The Superfood Guide: 10 Superfoods To Live a Slimmer, Longer And Better Life
This is a guest post by Alexander Heyne of Modern Health Monk.
Super-what you might be asking?
Superfoods? What on earth are those? Sounds like some scammy supplement you’re trying to sell me!
Actually, superfoods are food that are incredibly high in a couple compounds that have been shown to dramatically help you fight disease (like cancer), boost your immune system (bye bye colds!), and provide vitamins and minerals in much higher concentrations than normal.
But first, what are these foods actually giving you?
Well, as it turns out there are a couple of goodies typically in super foods:
- Antioxidants (help fight free radicals which are disease and cancer causing)
- Phytochemicals (help fight inflammation and cancer)
- Elevated levels of nutrients and vitamins
Superfoods will help you have more energy throughout the day, sleep better, and recovery from injury or illness quicker.
Again, these should all be part of a lifestyle that involves a proper diet, a little bit of physical activity, and a schedule full of things that make you happy. It’s the combination of many factors that promote optimal health, and not just adding a superfood or supplements to a poor diet.
The Top Ten
In regard to these superfoods, the cool thing about them is that you can generally eat as much as you want without worrying about adverse health effects.
The one exception to that rule would be red wine. 😉 Please don’t become an alcoholic and say to your friends “But it’s a superfood!!!” A glass or two a night with dinner is fine.
1. Berries (Blueberry, Strawberry, Raspberry, Blackberry)
Berries (in this example, blueberries), contain a whole host of micro-nutrients, vitamins and pigments that are currently under research for their role in reducing inflammation and the risk of cancer.
Some studies in rats showed that blueberry has helped with reducing brain damage after stroke, regulates blood pressure, and helps lower cholesterol and blood lipid levels.
When the season rolls around, make sure to stock your fridge with as many as you can get!
2. Hot Peppers (Chili Peppers)
Hot peppers are great sources of Vitamin C, beta carotene, folic acid, magnesium, and many other minerals.
A study published in the British Journal of Medicine found that regular chili consumption helps fight the progression of heart disease.
Capsaicin – the compound responsible for the incredible spice in Chilis – has been studied extensively for it’s anti-cancer properties, and in particular, prostate cancer.
So how do you pack the maximum punch for the minimum investment? The hotter the pepper, the more capsaicin there is in it.
What about stomach ulcers from eating hot chilis? Actually, it’s a common myth that eating extremely hot peppers will burn a hole in your stomach. The opposite is in fact true – the intense heat stimulates the release of mucus and alkaline enzymes in the stomach to protect it. Win!
Don’t forget to eat your spicy food, folks.
3. Red Wine
Most of the research done on red wine is in regard to a compound called Resveratrol which falls into that polyphenol/antioxidant category.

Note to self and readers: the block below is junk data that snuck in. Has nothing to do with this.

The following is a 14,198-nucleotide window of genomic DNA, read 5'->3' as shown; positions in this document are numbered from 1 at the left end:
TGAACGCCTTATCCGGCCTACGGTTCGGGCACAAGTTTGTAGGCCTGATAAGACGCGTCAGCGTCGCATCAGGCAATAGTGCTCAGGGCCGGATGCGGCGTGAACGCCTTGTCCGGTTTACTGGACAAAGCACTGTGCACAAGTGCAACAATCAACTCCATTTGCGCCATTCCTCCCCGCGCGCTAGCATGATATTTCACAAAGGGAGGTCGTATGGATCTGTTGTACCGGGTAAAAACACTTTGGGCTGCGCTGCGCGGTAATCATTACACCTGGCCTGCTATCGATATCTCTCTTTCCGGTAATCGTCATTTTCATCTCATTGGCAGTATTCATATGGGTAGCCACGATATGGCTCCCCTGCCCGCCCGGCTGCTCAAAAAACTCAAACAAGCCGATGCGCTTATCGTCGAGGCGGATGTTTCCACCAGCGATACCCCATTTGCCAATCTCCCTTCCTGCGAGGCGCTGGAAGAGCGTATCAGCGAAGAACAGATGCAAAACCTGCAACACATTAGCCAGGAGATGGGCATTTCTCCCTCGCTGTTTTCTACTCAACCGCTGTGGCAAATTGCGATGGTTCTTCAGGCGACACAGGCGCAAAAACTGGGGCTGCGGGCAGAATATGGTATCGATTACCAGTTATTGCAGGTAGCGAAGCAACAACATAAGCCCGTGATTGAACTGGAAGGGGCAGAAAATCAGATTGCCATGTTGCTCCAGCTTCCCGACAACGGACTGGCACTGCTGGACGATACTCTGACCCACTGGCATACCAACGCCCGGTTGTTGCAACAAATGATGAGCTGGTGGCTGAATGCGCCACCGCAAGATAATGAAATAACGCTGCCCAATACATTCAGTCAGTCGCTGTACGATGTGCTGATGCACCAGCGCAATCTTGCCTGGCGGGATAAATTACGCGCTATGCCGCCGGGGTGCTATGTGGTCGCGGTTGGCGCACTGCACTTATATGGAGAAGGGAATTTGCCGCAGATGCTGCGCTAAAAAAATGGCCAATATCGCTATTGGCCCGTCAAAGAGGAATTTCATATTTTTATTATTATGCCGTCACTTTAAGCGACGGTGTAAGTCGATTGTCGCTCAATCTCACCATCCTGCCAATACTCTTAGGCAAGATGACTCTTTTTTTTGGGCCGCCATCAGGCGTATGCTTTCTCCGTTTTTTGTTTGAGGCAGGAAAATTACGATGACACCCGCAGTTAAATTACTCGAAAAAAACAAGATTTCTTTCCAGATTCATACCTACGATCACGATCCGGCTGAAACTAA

Resveratrol has been intensively studied and publicized in the news for a couple key benefits:
- It helps prevent damage to blood vessels and reduces bad cholesterol
- Protection from obesity and diabetes
- Reduced inflammation and blood clotting (risk factors for heart disease)
Red wine contains more resveratrol than white, and even some other berries (like blueberries that I mentioned) contained the compound too.
Salmon is a fantastic (although sometimes expensive) food and protein source.
Salmon is high in protein, omega 3 fatty acids, vitamin D, and many other vitamins.
Eating more fatty fish is a good addition to your diet because omega 3 fatty acids are notoriously absent from our modern diet. Also, many modern people are deficient in Vitamin D because we spend most of our time indoors. Salmon is a fantastic and delicious way to get these two crucial nutrients.
Higher omega 3 intake is linked to lower arthritis incidence, blood pressure, and inflammation.
There are some important things to remember though:
Wild caught salmon is better than farmed salmon. Farmed salmon contains high levels of a chemical called PCB which is 8-10x higher in farmed salmon than wild salmon.
Most of the salmon that comes from the Atlantic waters is farmed – while most of the salmon that comes from the pacific waters is still wild (80%+), so go with Pacific salmon if you can.
5. Dark Leafy Greens – Kale and Swiss Chard
Kale, swiss chard and other dark leafy vegetables are very high in beta carotene, vitamin C, calcium and other minerals.
Kale (and Broccoli) also contains a compound known as sulphorafane, which has potent anti-cancer properties.
Guess your mother was right – better eat your broccoli!
What’s interesting is that boiling results in a significant loss of many of the vitamins (including that anti-cancer chemical). So if you plan to cook your veggies, sautee them or steam them.